That’s when I discovered VASSAL. It’s a freeware, open source Java program that lets you play boardgames over the internet, either live or via email. And not a narrow selection, either: each game requires that you download a specific module, and the official site alone lists over 1,300 of them. There are more out there in the wilds.

At the point of succumbing to child-induced cabin fever, I was suddenly free to choose from this bewildering library of brilliance and play games as slowly as I wanted without ever leaving the house. There were games I already owned, games I wanted to try, games I’d never heard of but sounded superb; all at my fingertips alongside an army of eager opponents.
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The Flare Path: Hurls Demo Charges

Demos are a digital wargamer’s Predator drones and PR Spitfires. They allow us to scout new battlefields safely and smartly. They furnish us with the information reviews, AARs and Let’s Plays can’t provide. I wouldn’t be without them, yet, these days, often am thanks to the questionable policies of sector-dominating militaria-mongers Slitherine/Matrix Games. Read the rest of this entry »

The Flare Path: A Fraud In Fredericksburg

Wargame publishing leviathan Slitherine held their 2013 press conference last Friday. Fredericksburg, Virginia was the venue and I was there! In spirit. Physically I was in a small room in Staines, Surrey eating fig rolls and reading Nevil Shute’s ‘Pastoral‘ but I’m determined not to let a minor detail like that get in the way of pithy reportage. With the help of half a bottle of Auntie June’s extra-strong sloe gin, enough press releases to wallpaper a Pickett-Hamilton fort, and considerable experience of events of this type, I’m sure I can provide a fairly accurate account of what went on.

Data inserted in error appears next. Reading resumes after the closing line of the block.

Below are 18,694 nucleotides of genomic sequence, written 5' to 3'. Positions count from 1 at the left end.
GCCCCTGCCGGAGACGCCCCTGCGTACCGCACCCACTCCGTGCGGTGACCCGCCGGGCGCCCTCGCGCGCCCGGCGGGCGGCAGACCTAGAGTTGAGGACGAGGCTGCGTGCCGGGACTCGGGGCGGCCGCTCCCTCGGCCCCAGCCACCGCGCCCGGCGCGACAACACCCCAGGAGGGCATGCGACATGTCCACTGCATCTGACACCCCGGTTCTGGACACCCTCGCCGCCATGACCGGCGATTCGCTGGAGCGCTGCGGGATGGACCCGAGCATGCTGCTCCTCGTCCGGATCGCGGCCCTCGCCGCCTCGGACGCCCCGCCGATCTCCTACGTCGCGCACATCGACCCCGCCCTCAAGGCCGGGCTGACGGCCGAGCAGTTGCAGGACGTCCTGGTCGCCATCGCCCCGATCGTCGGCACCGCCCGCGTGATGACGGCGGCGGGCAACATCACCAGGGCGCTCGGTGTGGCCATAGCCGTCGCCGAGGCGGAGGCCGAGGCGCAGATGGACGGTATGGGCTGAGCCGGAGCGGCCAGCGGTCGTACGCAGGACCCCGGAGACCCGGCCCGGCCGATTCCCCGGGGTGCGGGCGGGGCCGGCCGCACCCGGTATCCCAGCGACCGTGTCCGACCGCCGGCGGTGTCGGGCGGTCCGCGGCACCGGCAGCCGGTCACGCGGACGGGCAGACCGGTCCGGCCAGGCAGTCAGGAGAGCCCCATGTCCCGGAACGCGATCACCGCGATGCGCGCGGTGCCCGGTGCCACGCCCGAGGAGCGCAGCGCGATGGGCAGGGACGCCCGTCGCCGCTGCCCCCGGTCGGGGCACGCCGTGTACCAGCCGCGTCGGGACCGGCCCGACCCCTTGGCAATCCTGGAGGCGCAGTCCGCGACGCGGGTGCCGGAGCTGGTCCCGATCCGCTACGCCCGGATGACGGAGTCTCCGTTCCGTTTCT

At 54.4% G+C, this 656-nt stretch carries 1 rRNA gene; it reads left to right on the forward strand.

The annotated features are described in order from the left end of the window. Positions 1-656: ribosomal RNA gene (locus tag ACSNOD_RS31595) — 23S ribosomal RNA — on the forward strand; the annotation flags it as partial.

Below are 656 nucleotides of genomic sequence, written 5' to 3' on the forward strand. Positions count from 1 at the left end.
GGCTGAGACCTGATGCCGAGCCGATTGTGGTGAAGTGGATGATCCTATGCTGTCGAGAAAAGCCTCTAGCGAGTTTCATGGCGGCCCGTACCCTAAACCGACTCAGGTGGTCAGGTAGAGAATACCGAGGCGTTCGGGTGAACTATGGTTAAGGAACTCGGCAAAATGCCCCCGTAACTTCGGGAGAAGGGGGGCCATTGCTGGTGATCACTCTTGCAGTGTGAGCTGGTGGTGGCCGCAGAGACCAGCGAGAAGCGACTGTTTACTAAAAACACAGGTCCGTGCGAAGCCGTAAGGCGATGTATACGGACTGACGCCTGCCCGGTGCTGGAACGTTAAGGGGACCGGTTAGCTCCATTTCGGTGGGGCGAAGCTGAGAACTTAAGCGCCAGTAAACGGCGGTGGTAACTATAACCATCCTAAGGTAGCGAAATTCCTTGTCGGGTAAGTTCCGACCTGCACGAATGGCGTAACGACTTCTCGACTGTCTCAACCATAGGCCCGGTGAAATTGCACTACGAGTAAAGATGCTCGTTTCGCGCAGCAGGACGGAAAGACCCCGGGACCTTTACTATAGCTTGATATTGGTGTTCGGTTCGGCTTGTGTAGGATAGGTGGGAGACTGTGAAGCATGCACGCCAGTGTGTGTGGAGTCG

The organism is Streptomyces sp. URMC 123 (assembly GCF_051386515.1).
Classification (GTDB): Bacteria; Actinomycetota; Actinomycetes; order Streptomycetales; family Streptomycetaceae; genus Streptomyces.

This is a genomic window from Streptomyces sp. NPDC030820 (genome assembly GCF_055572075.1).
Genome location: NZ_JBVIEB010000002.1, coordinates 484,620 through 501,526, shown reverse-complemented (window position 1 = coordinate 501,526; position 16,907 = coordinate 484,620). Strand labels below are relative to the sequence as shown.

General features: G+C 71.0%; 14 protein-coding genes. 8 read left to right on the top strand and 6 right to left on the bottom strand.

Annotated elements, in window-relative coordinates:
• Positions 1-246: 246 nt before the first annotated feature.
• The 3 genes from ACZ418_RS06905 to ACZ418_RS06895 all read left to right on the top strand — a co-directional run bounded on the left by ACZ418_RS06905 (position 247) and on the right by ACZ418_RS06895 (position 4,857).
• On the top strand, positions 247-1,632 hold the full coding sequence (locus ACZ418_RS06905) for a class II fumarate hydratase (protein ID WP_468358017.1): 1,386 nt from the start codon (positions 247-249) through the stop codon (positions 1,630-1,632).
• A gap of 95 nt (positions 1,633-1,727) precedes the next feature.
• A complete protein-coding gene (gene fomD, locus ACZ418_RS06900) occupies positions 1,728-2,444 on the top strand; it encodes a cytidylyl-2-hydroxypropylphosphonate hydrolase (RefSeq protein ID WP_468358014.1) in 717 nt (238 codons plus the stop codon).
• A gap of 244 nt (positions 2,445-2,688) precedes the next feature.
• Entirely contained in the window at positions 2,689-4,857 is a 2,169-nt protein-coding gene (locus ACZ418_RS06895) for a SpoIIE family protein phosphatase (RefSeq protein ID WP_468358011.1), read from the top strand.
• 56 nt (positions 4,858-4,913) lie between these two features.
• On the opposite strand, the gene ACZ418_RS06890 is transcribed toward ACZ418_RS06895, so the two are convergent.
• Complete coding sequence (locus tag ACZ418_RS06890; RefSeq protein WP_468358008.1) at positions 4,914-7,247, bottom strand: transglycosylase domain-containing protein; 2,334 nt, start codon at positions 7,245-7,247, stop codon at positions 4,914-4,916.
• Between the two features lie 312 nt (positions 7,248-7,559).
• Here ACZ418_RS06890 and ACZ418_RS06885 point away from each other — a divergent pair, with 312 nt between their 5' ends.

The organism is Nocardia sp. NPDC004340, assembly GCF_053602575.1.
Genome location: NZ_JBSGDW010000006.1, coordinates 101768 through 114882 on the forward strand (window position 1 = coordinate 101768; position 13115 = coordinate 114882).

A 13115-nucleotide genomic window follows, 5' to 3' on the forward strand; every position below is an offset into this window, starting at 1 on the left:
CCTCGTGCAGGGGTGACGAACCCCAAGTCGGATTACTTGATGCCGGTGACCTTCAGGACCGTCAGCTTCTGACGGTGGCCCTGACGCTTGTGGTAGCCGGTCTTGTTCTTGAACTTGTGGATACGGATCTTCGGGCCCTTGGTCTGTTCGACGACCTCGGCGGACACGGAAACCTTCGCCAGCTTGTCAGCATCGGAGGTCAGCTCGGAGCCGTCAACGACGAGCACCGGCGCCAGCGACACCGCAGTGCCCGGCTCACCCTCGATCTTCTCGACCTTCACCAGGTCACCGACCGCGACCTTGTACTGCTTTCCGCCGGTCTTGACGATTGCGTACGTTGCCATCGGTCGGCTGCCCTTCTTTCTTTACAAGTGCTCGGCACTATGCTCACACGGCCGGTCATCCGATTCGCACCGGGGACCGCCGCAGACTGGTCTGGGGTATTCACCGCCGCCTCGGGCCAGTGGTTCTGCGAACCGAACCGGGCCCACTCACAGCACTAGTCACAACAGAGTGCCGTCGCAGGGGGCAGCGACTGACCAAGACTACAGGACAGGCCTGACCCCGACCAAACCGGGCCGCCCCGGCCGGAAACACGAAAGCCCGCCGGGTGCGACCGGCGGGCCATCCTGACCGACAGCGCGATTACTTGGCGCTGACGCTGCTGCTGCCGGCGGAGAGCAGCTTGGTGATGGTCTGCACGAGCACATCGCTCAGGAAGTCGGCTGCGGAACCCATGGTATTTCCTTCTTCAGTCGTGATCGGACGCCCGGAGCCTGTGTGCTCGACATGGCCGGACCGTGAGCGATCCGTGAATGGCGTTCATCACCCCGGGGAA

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The Flare Path: Parleys With A Warlord

Every day is D-Day -1 for the busy Seabees at Slitherine Software. An Epsom-based outfit that started life constructing singular sword-and-sandal TBSs, is now, thanks to a slew of acquisitions and a dazzlingly dynamic approach to talent spotting/signing, the dominant force in PC wargame publishing. During the coming year, company chieftain Iain McNeil will be overseeing more than fifty releases. Realising I knew little about the firm’s founder, philosophy, or plans, I dragged Iain away from a red-hot field radio and a sand table crowded with 15mm Hoplites, Panzer Grenadiers, astronauts and Space Marines for a chat. Read the rest of this entry »

The Flare Path: Reductions Reveille

Wakey-wakey, rise and spend! Jackie is blowing her utility trumpet because she wants the world to know that three old wargames have just had their prices slashed. As conveying detailed sale information with valveless brass instruments is notoriously tricky, it will be left up to Jackie’s assistant Jean (Out of picture. Armed with a Glockenspiel 17.) to explain that the games in question are John Tiller’s Battleground Civil War, Forge of Freedom: The American Civil War and The Great Battles Collector’s Edition. Read the rest of this entry »